Video Modes FAQ
- Video Modes FAQ
- Setting up a Dell 2001FP LCD
When I change modes with ctrl-alt-(keypad''+) or ctrl-alt-(keypad''-) I get a virtual screen. I don't want that
In X the size of the root window (ie. your desktop) is fixed. When you change the video mode using the hotkey sequence of xvidtune you therefore get a 'virtual' screen, ie. a screen that is bigger than your desktop and you can use your mouse to 'pan' thru it.
There now is an extension which allows to change the video mode along with the size of the root window. It is called the RandR extension. You can use xrandr to set the desired mode. Use xrandr --query to get a list of available modes. With xrandr --size <width>x<height> you can pick one of the available resolutions. Try man 1x xrandr or xrandr -help to get more information on xrandr.
Please note! If your application/window manager doesn't support the RandR extension you are likely to lose those windows which are entirely located outside of your new desktop. You can get them back when you restore your desktop to the original size.
Why can't I get a 1400x1050 video mode (or some other size)
Some drivers are limited to the set of modes in the video BIOS. The most common examples is vesa. Usually there's nothing you can do in this situation, because it's not possible to modify the BIOS. Sorry. The exception is some Intel chips, where you can use the 855resolution or 915resolution hacks, and it might work and it might not.
Obtaining modelines from Xorg log
The Xorg log may contain the information needed to manually create an optimized modeline. Usually the more user friendly automatic setup tools will do this job for you. But sometimes those tools fail. In those cases you are left with the task of reading the Xorg log file to figure out what to do.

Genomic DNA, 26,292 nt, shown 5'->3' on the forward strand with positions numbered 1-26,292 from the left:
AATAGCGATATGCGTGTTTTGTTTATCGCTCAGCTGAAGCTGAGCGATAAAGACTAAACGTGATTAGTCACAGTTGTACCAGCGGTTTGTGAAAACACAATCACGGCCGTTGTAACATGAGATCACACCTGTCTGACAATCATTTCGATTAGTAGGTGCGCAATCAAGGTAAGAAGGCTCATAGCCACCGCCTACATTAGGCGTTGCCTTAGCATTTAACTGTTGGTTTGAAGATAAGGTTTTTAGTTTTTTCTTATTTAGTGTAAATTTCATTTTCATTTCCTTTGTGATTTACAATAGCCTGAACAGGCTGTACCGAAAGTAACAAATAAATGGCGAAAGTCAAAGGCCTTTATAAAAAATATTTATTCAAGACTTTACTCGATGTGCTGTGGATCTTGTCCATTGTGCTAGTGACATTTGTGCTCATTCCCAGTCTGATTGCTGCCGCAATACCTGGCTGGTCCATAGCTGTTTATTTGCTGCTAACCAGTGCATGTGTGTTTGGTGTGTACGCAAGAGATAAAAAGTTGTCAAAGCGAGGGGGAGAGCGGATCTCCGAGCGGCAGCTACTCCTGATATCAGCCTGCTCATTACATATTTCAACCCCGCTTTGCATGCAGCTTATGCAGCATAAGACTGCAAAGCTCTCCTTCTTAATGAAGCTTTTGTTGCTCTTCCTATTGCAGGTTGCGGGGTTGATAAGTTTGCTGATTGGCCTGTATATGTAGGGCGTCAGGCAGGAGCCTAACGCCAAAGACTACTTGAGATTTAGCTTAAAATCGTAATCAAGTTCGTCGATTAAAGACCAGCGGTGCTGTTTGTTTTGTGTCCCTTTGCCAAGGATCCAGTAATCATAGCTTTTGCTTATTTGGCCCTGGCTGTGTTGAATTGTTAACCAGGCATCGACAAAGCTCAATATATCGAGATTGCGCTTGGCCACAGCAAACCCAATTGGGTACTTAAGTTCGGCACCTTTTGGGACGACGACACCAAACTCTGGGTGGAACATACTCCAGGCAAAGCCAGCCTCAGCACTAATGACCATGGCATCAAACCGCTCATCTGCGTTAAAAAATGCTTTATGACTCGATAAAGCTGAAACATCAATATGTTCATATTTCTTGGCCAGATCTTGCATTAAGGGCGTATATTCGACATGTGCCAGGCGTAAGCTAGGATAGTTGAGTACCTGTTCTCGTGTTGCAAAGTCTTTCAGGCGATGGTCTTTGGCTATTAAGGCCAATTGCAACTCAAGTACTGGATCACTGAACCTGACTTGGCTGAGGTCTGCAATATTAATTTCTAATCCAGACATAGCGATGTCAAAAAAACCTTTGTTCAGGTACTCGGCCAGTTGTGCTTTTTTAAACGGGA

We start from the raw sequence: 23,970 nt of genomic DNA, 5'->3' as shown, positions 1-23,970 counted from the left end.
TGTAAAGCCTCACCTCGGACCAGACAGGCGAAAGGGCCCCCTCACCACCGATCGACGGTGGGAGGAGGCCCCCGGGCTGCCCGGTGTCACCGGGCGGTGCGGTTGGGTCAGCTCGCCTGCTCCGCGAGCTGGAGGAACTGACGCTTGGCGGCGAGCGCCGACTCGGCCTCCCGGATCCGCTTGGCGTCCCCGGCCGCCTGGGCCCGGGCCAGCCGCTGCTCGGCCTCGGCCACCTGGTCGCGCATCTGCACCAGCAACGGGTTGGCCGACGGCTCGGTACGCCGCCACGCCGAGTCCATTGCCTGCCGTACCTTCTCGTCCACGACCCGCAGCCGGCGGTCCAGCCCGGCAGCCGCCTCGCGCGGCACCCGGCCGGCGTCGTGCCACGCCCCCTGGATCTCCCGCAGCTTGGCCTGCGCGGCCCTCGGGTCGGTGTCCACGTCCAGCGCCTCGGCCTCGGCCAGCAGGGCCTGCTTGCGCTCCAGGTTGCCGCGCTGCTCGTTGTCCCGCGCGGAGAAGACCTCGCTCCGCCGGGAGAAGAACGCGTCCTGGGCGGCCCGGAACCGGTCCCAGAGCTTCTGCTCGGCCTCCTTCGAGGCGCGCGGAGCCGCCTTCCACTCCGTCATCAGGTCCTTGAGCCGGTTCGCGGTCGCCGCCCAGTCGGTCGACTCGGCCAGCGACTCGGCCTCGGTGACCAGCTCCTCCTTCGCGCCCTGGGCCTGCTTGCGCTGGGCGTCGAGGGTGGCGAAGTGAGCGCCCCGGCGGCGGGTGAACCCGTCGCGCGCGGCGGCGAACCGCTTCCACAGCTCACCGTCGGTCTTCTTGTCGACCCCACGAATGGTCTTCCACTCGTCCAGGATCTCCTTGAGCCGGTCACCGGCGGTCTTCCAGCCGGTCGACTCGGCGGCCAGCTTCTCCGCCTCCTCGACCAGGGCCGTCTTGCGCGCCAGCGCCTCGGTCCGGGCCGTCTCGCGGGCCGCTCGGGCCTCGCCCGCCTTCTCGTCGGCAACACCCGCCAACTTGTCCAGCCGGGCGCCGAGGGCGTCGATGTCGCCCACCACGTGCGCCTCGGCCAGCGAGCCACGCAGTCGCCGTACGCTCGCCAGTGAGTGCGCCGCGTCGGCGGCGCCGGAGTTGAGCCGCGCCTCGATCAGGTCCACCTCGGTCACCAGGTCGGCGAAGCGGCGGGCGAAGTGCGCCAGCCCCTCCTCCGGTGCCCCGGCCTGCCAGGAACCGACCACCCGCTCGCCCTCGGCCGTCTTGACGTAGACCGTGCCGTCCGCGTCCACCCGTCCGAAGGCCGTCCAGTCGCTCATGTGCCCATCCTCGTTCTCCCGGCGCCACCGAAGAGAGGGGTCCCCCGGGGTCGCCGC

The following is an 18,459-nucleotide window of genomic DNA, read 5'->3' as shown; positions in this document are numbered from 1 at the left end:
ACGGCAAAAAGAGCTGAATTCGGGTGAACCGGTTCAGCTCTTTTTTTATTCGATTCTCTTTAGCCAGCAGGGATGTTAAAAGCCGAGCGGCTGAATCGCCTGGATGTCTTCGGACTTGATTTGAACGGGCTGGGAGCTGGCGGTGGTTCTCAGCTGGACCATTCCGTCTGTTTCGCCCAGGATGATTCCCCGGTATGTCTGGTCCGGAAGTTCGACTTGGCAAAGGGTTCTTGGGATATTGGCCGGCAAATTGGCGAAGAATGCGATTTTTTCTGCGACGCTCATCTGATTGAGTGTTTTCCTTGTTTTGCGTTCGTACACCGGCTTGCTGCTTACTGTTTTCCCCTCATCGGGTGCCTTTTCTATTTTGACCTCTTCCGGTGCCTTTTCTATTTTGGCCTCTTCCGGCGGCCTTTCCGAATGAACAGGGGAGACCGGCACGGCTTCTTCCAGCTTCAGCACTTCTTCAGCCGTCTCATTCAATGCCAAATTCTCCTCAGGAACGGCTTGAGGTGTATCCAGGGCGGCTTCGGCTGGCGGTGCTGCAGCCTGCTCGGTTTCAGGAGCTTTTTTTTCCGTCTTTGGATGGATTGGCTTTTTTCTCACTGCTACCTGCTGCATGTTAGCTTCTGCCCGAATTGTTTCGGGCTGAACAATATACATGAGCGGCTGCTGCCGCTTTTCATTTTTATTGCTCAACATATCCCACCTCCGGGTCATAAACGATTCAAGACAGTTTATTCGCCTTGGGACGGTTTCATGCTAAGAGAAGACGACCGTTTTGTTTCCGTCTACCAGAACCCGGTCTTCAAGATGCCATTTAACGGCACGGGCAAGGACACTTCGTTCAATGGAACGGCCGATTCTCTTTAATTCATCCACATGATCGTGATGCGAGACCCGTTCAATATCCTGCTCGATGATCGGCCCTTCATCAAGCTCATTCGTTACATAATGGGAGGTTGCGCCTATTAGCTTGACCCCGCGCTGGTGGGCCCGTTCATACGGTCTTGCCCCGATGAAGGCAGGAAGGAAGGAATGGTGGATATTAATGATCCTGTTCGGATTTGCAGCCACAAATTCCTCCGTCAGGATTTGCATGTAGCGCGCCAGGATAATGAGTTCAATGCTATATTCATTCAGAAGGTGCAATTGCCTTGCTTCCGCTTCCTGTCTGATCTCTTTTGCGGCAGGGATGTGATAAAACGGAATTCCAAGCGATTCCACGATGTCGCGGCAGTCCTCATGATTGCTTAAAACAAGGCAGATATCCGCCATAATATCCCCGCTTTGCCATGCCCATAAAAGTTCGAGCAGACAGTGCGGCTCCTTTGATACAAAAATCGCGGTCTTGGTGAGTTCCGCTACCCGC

Using this information does require manually editing the configuration file, but this is not a terribly difficult process. The key is to have a mostly correct configuration file as a starting point. In my situation I had a valid configuration file, but it was for the old monitor. The new LCD panel has a much more limited frequency range than the old monitor, and it could not accept the previous setup. I could have done a full re-install of X (I think), but it was easier to just edit the configuration file.
I switched into a text mode VT (CTL-ATL-F2), edited the config file, and restarted X. Voila.
The Xorg log contained
(II) R128(0): Supported additional Video Mode: (II) R128(0): clock: 162.0 MHz Image Size: 432 x 324 mm (II) R128(0): h''active: 1600 h''sync: 1664 h''sync''end 1856 h''blank''end 2160 h_border: 0 (II) R128(0): v''active: 1200 v''sync: 1201 v''sync''end 1204 v''blanking: 1250 v''border: 0 (II) R128(0): Ranges: V min: 56 V max: 75 Hz, H min: 30 H max: 81 kHz, PixClock max 170 MHz (II) R128(0): Monitor name: SyncMaster (II) R128(0): Serial No: H4JW502073 (``) R128(0): Using gamma correction (1.0, 1.0, 1.0) (II) R128(0): Monitor: Using hsync range of 30.00-81.00 kHz (II) R128(0): Monitor: Using vrefresh range of 56.00-75.00 Hz (II) R128(0): Clock range: 12.50 to 250.00 MHz
I used this information to update the Monitor section and add the appropriate modeline to the Modes section:
Section "Monitor" Option "CalcAlgorithm" "UseFrameBufferTiming" DisplaySize 432 324 HorizSync 30-81 Identifier "Monitor" ModelName "SyncMaster" Option "DPMS" VendorName "Samsung" VertRefresh 56-75 UseModes "Modes" EndSection
The VertRefresh range, HorizSync range, and DisplaySize were obtained from the log. I copied the ModelName and VendorName but these do not really matter.
Modeline "1600x1200" 162.00 1600 1664 1856 2160 1200 1201 1204 1250
The name 1600x1200 is just a normal convention. The recommended clock speed of 162.00 and the pixel timings are taken from the log.